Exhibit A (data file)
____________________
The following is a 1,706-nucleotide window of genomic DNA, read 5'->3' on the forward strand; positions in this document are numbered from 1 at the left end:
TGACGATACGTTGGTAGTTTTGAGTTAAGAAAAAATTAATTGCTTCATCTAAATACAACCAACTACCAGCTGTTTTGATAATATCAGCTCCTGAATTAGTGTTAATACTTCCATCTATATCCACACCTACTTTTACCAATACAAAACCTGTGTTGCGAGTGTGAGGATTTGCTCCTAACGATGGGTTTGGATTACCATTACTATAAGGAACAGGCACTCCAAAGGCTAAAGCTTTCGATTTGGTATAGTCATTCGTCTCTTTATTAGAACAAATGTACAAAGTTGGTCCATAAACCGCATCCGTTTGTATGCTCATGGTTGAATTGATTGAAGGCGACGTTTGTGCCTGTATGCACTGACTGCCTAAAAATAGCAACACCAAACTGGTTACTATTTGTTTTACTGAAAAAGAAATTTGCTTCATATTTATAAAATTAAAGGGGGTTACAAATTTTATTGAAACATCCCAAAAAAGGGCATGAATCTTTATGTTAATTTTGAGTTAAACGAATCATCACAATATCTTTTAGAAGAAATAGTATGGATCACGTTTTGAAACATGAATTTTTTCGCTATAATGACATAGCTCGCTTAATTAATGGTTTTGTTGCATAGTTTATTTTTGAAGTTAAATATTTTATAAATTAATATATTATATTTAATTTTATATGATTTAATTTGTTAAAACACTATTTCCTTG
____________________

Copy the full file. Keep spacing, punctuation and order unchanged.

The following is a 1,706-nucleotide window of genomic DNA, read 5'->3' on the forward strand; positions in this document are numbered from 1 at the left end:
TGACGATACGTTGGTAGTTTTGAGTTAAGAAAAAATTAATTGCTTCATCTAAATACAACCAACTACCAGCTGTTTTGATAATATCAGCTCCTGAATTAGTGTTAATACTTCCATCTATATCCACACCTACTTTTACCAATACAAAACCTGTGTTGCGAGTGTGAGGATTTGCTCCTAACGATGGGTTTGGATTACCATTACTATAAGGAACAGGCACTCCAAAGGCTAAAGCTTTCGATTTGGTATAGTCATTCGTCTCTTTATTAGAACAAATGTACAAAGTTGGTCCATAAACCGCATCCGTTTGTATGCTCATGGTTGAATTGATTGAAGGCGACGTTTGTGCCTGTATGCACTGACTGCCTAAAAATAGCAACACCAAACTGGTTACTATTTGTTTTACTGAAAAAGAAATTTGCTTCATATTTATAAAATTAAAGGGGGTTACAAATTTTATTGAAACATCCCAAAAAAGGGCATGAATCTTTATGTTAATTTTGAGTTAAACGAATCATCACAATATCTTTTAGAAGAAATAGTATGGATCACGTTTTGAAACATGAATTTTTTCGCTATAATGACATAGCTCGCTTAATTAATGGTTTTGTTGCATAGTTTATTTTTGAAGTTAAATATTTTATAAATTAATATATTATATTTAATTTTATATGATTTAATTTGTTAAAACACTATTTCCTTG